Tom told us he had been pulled over by the police one night last year when going to the supermarket. Displaying a Nicaraguan flag used to be a sign of pride, and Tom always had a flag on his motorbike handles. But since the demonstrations that commenced in April 2018, a flag is seen as a sign of rebellion. On that night, Tom had a flag on his motorbike. Police standard tactics are to check a person’s mobile phone for social media posts – any mention of anti Ortega content, demonstrations etc, and you are taken immediately to jail. Tom was imprisoned for three days and tortured during that time. We did not discuss the torture at length, but he indicated they smashed rifle butts on his fingers and some form of torture on his back. He was glad to be released after thee days but has no idea why they let him go. He has been traumatised by what he saw other prisoners experiencing, and so many still remain there to this day. He longs for a ‘normal life’ and a job. But doubts this will happen soon. He said if we were robbed – highly highly unlikely – we feel very safe here – and attempted to report this to police they would not bother to investigate. However, should we report we saw a person bearing a flag they would immediately jump into action. We asked Tom about health care. He said you can be seen by a doctor, but there is little or no medicine available.
I cannot speak on behalf of those affected by this political oppression. Tom’s story left me feeling teary, overwhelmed and depressed. My feelings are hollow and superfluous when compared to the ongoing daily trauma, frustration, hopelessness, and anxiety he, and others may feel. His employer, now in Costa Rica, (as I mentioned) implored me to communicate the current political conditions as he believes not enough people are aware of the current situation. The national paper, La Prensa, dedicated to the ‘service of truth and justice’ (issue 22 April 2029) had a headline on the front page titled ‘Political Repression over the Easter Week’. It reported further arrests and persecution of eighty people during Easter 2019. I have been checking The Guardian almost daily, but there are no reports of these events.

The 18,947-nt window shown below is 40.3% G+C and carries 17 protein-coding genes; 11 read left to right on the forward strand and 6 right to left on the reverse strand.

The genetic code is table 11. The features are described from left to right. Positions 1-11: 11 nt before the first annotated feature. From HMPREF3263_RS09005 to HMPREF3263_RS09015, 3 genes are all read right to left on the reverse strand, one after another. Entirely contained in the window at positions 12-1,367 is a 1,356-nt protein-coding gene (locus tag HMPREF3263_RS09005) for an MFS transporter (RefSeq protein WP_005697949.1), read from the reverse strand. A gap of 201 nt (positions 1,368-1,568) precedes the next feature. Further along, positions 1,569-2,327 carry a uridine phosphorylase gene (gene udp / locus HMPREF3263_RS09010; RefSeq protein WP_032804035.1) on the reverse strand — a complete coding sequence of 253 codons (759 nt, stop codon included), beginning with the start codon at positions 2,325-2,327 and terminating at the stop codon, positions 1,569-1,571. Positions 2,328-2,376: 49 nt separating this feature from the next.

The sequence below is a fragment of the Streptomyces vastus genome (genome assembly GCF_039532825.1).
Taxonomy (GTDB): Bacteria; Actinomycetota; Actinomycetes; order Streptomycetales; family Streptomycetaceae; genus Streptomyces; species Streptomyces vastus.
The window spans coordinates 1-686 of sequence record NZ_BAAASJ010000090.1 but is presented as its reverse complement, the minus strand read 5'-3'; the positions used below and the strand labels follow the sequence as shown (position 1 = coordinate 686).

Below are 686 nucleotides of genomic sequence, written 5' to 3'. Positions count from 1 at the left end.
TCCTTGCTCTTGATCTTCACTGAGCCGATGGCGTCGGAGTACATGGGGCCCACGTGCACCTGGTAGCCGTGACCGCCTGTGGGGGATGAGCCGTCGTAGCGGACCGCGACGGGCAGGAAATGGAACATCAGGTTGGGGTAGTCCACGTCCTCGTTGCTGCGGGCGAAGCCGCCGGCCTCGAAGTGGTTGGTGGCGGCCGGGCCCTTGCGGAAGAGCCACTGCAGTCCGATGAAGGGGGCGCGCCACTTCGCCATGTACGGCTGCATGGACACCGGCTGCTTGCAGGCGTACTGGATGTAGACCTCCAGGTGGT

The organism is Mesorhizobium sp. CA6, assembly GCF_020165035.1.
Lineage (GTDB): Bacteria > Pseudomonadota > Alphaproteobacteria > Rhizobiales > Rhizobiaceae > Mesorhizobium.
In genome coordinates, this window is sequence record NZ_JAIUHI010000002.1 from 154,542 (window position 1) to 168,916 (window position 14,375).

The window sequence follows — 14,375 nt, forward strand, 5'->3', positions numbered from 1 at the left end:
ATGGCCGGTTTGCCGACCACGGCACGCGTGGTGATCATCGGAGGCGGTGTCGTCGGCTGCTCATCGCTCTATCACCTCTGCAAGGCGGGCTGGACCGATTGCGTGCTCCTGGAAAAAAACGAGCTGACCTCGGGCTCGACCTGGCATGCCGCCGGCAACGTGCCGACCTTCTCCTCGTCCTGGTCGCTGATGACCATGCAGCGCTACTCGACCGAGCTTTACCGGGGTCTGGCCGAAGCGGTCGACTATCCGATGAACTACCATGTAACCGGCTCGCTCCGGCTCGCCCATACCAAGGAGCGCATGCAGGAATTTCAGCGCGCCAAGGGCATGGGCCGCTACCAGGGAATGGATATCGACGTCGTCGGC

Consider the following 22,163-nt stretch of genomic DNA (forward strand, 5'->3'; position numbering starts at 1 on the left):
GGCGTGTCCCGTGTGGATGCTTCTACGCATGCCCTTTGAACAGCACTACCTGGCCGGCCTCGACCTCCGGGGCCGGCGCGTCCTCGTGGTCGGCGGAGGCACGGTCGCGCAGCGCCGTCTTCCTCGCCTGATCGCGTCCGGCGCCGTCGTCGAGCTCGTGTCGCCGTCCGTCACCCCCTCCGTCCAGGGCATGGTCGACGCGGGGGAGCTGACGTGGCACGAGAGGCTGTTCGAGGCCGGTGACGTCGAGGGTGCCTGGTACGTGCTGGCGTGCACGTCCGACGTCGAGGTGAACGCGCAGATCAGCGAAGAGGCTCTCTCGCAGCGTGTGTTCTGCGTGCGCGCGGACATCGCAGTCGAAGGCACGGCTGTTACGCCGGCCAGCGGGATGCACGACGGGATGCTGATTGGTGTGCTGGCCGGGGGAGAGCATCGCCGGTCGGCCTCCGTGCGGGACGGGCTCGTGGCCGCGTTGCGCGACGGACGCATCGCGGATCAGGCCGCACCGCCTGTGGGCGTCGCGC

Above: La Prensa front page 22 April 2019.
Thinking about the current political events in Nicaragua and Sri Lanka led us to investigate the travel warnings by the governments of America and Australia. This is what they say, as at 25 April:
Nicaragua: reconsider travel
Sri Lanka: high degree of caution
Nicaragua: high degree of caution
Sri Lanka: reconsider your need to travel
As Westerners, we feel we are safer in Nicaragua than potentially in Sri Lanka. When travelling, there are always risks: potential pick pockets, minor crimes and theft. But Westerners in Nicaragua have never been targeted politically.
On that depressing note, it was extremely hot in Granada. We played ‘tourist’ in the mornings and retreated to the sanctuary of the pool and ceiling fans in living areas in the afternoons. We found the Granada streets to be almost deserted, except for the thriving ‘market street’. Numerous hostels and hotels were closed due to low tourist numbers. John aptly commented that Granada is like a museum. One morning when sitting at our favoured cafe having a fresh watermelon juice with a dash of orange juice – delicious – we were approached by a man selling beautiful hand made pottery. We figured he had probably not made many sales for a long time, so I am now the proud owner of two bowls that I will attempt to carry safely for the next two months.
We visited the Cultural Museum at the San Francisco Convent. A large interesting collection of Primitivist art, historical wicker rocking chairs, old wooden doors, a huge scale model of the city, numerous statues of Christ in various positions – always with blood, and a fantastic court yard.
Above: an example of Primitivist art.
Above: courtyard at the Cultural Museum at the San Francisco Convent.
Here are some photos taken around Granada:
Above: the famous Granada Cathedral that features in tourist advertising. Lake Nicaragua is in the background.
Above: street view of Granada Cathedral.
Above: buildings next to the city square.
Above: a ‘chicken bus’ in the busy market street.
Above: local housing. Note that the footpath has been swept, and in is the process of being washed.
There is a terrible mismatch regarding cleanliness, rubbish and the environment. Locals frequently sweep the path clean in front of their houses – see photo below – and rubbish is placed in plastic bags and left for the rubbish collection truck. I dare to say we saw rubbish trucks each morning. However, any stream bed or river is a filthy polluted mess of rubbish bags, plastic bottles and everything imaginable. I don’t understand how the streets can be so clean and the streams and rivers so polluted. It is though the collected rubbish is being poured into the streams, but I am sure that is not the case.
Above: more churches in the distance.
Above: another church.
Above: horses and carts are widely used.
Our next destination is Leon, known to be Nicaragua’s hottest city – temperature wise, that is.